Back in 2011, social scientist Steven Pinker wrote a book called The Better Angels of Our Nature: Why Violence Has Declined, wherein he argued that we’re living in the most peaceful time in human history thanks to humanity’s general embrace of a more empathetic, reason-centric, moral view of the world. He won a lot of praise for the book, and given humanity’s historic proclivity for violence it is certainly plausible that we’re living in the least violent time in history despite lots of anecdotal evidence to the contrary. But Pinker also came in for a fair amount of criticism, as you might expect, from people who argued that he was pushing a comforting theory to his mostly Enlightenment Western audience, and shaping the statistics he used around that theory. In response to his critics, and to some of the major new violence the world has seen since 2011, Pinker co-authored a piece for Slate last year that reiterated his argument that things are less violent now than they’ve ever been.
One of the biggest criticisms of Pinker’s work centered on his reliance on “violent deaths per capita” as his proxy for “violence.” Death is certainly one outcome of violence, but it is not the only one, and, moreover, large scale episodes of violence (like wars, my focus here) tend to produce long-lasting effects that can cause seemingly “non-violent” deaths (a war that ruins a country’s arable land or destroys its healthcare infrastructure will ultimately be responsible for lots of deaths by starvation and disease that likely won’t be considered “violent deaths” by the folks who compile those kinds of statistics). A related problem is how you define “violence.” Sanctions can also cause plenty of deaths due to malnutrition and illness, and it’s not clear that they would be considered violent at all, since sanctions and embargoes (where one nation elects not to trade with another) are not generally considered acts of war. This is complicated by the fact that some modern sanctions may, like the US/EU decision to bar Iranian banks from the SWIFT network, act more like blockades — which are an act of war — in that they prevent all nations from trading with the embargoed nation (collective sanctions implemented through an international body like the UN can have similar impacts).
Complicating Pinker’s analysis of the contemporary period is that how we conduct warfare has changed quite a bit from the days of the World Wars, in ways that may mask some of the devastation they cause. While Great Powers tend to shy away from going toe-to-toe with one another in an age where such a conflict could result in a nuclear exchange, they’ve instead channeled their military efforts into clobbering smaller, weaker enemies, sometimes in a proxy scenario against another power but frequently for their own ends. It’s hard enough to determine casualties in a slug-fest between evenly matched European powers, but it may actually be harder to determine them when a Great Power invades, destroys, and occupies a weaker nation. Are we sure we’ve counted all the violent deaths wrought by the war in Afghanistan, a country with vast hinterlands that have been outside the government’s control for, well, maybe ever? Are we sure that we’re counting all the deaths due to the Iraq War, which completely shattered Iraq’s infrastructure and may in fact still be killing people there, both from America’s parting depleted uranium gifts and from the societal forces that the war eventually unleashed? It’s no easier when those weaker countries, often ruled by authoritarian governments, go to war with each other, or devolve into civil war, because they may lack the capacity and/or the independent media necessary to accurately report death tolls and the like.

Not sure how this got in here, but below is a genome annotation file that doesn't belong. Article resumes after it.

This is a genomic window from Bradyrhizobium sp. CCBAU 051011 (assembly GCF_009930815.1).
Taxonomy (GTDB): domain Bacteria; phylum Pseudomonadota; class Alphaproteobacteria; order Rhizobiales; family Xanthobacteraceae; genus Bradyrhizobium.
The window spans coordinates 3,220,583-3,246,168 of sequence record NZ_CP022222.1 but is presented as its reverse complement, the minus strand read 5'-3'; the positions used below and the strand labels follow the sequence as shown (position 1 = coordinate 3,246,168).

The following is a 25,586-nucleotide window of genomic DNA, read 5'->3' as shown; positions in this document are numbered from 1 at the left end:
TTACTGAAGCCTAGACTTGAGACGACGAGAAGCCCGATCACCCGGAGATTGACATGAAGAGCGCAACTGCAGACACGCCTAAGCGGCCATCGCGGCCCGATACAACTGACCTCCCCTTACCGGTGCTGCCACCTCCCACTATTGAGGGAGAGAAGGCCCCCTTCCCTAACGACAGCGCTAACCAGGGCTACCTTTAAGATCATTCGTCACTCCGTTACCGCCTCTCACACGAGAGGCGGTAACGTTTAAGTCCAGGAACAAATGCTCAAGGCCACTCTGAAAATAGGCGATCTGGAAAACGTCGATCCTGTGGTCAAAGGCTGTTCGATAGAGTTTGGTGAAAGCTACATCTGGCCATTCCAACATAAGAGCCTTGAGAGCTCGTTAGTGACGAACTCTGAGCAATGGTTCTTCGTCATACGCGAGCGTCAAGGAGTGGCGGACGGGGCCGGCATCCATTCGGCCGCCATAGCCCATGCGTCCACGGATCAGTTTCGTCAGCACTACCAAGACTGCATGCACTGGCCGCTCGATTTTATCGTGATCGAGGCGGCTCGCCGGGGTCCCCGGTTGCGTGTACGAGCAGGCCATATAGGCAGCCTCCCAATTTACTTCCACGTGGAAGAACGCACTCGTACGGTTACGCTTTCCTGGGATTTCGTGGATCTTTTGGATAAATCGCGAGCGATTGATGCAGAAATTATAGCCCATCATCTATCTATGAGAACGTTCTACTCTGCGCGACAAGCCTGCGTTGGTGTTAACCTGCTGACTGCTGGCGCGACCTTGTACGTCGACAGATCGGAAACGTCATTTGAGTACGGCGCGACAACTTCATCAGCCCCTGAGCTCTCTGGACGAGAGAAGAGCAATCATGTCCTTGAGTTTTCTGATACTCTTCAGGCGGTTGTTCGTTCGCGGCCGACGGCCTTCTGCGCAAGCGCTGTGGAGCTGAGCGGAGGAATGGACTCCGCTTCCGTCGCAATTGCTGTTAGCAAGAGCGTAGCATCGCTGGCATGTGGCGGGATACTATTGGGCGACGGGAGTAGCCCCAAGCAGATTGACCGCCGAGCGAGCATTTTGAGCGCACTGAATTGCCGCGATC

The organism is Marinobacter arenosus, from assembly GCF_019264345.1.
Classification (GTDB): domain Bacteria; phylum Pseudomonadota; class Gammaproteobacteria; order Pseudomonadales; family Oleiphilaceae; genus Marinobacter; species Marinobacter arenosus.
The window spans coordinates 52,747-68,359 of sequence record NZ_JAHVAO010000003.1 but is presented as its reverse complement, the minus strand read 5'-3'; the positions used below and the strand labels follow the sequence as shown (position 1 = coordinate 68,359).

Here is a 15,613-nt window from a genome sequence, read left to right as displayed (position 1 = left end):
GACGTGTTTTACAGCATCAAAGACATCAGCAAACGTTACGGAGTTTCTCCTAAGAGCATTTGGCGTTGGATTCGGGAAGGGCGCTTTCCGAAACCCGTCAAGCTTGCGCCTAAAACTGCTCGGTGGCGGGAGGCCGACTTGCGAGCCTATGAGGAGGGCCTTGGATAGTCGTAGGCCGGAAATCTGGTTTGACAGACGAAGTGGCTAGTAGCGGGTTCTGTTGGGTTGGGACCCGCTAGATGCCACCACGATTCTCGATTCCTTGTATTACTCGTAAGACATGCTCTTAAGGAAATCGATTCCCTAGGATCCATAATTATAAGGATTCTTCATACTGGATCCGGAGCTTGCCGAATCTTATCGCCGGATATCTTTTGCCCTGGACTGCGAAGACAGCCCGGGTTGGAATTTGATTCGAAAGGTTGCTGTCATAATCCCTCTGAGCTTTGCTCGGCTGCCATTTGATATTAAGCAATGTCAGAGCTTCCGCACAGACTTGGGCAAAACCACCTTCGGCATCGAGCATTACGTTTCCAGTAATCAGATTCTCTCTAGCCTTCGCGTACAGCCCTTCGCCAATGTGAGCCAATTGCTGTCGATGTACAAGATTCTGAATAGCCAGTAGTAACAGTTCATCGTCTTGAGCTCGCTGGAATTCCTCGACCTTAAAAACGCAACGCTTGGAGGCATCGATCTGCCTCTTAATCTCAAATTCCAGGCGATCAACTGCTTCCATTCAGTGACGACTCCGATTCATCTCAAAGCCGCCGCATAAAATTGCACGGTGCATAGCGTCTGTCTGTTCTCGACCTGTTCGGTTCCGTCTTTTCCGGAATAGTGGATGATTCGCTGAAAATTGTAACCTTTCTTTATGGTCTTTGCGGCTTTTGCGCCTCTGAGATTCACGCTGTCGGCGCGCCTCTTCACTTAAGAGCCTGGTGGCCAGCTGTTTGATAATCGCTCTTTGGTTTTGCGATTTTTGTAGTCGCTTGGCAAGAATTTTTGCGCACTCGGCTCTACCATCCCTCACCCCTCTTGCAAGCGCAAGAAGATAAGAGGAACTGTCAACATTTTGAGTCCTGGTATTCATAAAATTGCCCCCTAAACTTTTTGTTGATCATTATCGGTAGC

Anyway, this has all been a long run up to this revelation:
A new report has found that 38 million people have been displaced within their own country by conflict or violence, with at least 11 million newly displaced in 2014 alone.
The global overview report, released on Wednesday by the Internal Displacement Monitoring Centre (IDMC) of the Norwegian Refugee Council (NRC) recorded a 15 percent increase, stating that the figures were a record high for a third year in a row.
Jan Egeland, the secretary-general of the NRC described the report as a wake up call for international diplomacy, reiterating that the figures are distinct from refugees who are forced to leave their countries.
The plight of the internally displaced is something that wasn’t given as much consideration in the 20th century (or even four years ago when Pinker published his book), when the focus tended to be on deaths and after that on refugees (which means you’d be right to be slightly skeptical of the “record high” bit above). But the internally displaced are just as cut off from their lives and means of survival as refugees, and may in fact be in more dire circumstances, seeing as how they’re uprooted but still stuck in or close to the war zone, and lack the refugees’ theoretically easier access to international aid. Granted, some of these 38 million may be displaced for reasons that aren’t violent — Nepal’s recent earthquake has left potentially tens of thousands of people homeless — but the bulk of the internally displaced have been displaced by conflict, in places like Syria, Iraq, Ukraine, South Sudan, Libya, Nigeria, the Central African Republic, the Congo region, and so on. These people will suffer, and many will die, because of violence, even if their deaths won’t be “violent” per se. I’m not sure if these figures invalidate Pinker’s argument, but they definitely highlight its biggest weakness and also make it clear that we humans can do better.